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The Daily Wildcat

The Daily Wildcat


Hogan to face off against best buddy

When you cut out everything, a game comes down to a battle of one side against another, the classic us-against-them.

Of course, things start to get complicated when friends are on the opposing bench.

Best friends, to be exact.

In the upcoming American Collegiate Hockey Association Division I Showcase on Saturday, the No. 22 Wildcats and head coach Sean Hogan are facing off against Oakland University — the program Hogan led just three seasons ago — and Hogan’s best friend, head coach Jeremy Bachusz.

“I talk to him almost every day,” Hogan said of Bachusz. “He is literally one of my best friends.”

Their friendship didn’t develop at the professional level though; the two men have been friends ever since they were little kids.

“(Bachusz) played hockey with my brother when he was really little, when we were about eight (to) 10 years old,” Hogan said. “We went to high school together, as well, for a little while. We actually became re-engaged as friends more when I was probably about 22.”

The two grew up in Michigan and attended Our Lady of the Lakes High School in Waterford, Mich. Then, when Hogan was the head coach at Oakland, Bachusz joined his staff as an assistant. When Hogan left to coach the junior-level Yellowstone Quake, Bachusz filled the vacant position at Oakland.

“Sean is a great guy,” Bachusz said. “He is very passionate about hockey and obviously a very good speaker and good motivator for his players. And he is also one of my best friends.

“We are excited to play,” Bachusz added. “Both of us are competitive people and we are looking forward to potentially creating a little bit of a rivalry with our two schools.”

However, Bachusz isn’t the only member in the Oakland program that is familiar with Hogan.

“God, I know everybody over there,” Hogan said.

Gordie Schaeffler, an assistant coach at Oakland, is one of those people. He and Hogan have had a friendship dating back to their youth.

“I’ve known Sean for a lot of years,” Schaeffler said. “We played when we were pee wees together for a couple years.

“I don’t really remember much from then. We used to have a lot of fun though, I’ll tell you that.”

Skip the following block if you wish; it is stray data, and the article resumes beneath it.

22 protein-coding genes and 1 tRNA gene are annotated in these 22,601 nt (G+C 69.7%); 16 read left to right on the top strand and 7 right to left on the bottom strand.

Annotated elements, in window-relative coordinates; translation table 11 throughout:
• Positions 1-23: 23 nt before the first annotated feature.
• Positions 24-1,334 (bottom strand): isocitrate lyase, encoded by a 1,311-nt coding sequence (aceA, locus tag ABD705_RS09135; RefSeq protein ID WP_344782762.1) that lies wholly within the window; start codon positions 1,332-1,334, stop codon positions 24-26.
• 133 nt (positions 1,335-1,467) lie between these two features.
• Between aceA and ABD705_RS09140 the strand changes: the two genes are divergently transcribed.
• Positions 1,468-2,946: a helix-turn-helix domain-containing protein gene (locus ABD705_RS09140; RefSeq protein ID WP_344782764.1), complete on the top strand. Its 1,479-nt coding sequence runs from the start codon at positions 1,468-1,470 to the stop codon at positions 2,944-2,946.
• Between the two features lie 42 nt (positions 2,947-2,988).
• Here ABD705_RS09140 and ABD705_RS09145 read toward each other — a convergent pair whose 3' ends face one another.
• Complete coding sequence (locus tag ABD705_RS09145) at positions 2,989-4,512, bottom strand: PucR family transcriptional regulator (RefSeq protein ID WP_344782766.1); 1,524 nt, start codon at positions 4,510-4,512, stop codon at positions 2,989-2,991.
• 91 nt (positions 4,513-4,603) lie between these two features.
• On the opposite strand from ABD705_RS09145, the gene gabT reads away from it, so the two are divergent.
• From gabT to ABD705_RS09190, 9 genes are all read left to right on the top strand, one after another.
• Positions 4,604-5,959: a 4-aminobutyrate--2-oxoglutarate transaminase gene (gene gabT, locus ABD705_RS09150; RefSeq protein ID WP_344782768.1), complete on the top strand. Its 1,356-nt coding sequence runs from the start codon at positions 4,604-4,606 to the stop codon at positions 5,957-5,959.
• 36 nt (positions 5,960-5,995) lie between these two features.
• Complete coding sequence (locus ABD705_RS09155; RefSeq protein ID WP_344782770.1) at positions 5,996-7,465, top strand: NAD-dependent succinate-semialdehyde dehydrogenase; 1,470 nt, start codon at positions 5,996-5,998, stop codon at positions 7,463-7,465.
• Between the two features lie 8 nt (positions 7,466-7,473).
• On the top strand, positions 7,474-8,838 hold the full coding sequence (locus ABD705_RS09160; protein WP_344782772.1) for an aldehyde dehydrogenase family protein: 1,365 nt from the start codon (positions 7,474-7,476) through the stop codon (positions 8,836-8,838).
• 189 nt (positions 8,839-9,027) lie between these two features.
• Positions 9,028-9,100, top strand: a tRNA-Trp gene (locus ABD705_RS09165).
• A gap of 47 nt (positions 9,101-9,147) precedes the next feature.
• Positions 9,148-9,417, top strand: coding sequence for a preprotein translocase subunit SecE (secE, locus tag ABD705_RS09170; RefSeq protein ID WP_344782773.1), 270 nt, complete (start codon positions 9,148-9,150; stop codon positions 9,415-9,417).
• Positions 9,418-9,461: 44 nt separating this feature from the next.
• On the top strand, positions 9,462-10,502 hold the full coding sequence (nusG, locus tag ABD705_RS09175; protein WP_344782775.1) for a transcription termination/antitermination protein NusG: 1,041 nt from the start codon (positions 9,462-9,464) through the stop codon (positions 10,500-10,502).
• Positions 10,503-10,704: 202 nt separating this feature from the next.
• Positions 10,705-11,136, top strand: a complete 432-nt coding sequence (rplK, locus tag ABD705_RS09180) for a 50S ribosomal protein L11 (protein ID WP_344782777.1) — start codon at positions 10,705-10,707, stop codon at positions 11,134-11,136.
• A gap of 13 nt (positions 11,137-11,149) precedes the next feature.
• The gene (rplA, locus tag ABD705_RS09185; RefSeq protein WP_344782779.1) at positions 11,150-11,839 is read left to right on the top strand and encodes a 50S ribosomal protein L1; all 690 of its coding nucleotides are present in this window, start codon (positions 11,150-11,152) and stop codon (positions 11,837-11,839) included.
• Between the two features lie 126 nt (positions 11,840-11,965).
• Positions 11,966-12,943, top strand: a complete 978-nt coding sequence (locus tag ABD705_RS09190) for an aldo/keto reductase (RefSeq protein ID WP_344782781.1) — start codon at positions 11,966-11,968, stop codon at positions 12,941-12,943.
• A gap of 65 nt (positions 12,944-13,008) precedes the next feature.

And according to Schaeffler, Hogan hasn’t changed too much since then.

“He still has the same laugh that he has always had,” Schaeffler said. “He was just always happy, outgoing, go-lucky, and wanting to have fun and do crazy things.”

The matchup between the two schools is no coincidence. Hogan said that the two teams called the commissioner and requested to be matched together at the showcase.

When Hogan was at Oakland, he won a Division I and Division II championship with Bachusz and Schaeffler on staff.

But he was also the hockey director for the youth program and the rink manager, in addition to being the head coach. He was offered a bump in pay and a chance to be just the head coach for Yellowstone, so he had to go, Hogan said.

Because of this seamless exit, there isn’t any animosity between the two sides; just friends who have to motivate their teams to crush the, not-so-hated, opposition.

“I’m sure there will be times that I’ll look over at (Bachusz’s) bench and I’ll try not to laugh,” Hogan said. “Just because it is going to be so strange and fun.”

Since the master is taking on his apprentices, there will be a lot of pressure on both of the sides to perform well, especially since beating a friend always comes with an extra bonus.

“(The victory) would give us a little bit of bragging rights and some good ol’ ribbin’ to give him for at least the next year,” Schaeffler said.

If the Wildcats are able to beat Oakland, it will provide them with a huge boost in the polls, especially since there will be a number of voting members in coaches at the Showcase. Hogan is optimistic about his team’s chances.

“(Bachusz) is my good buddy,” Hogan said. “But we are going
to win.”

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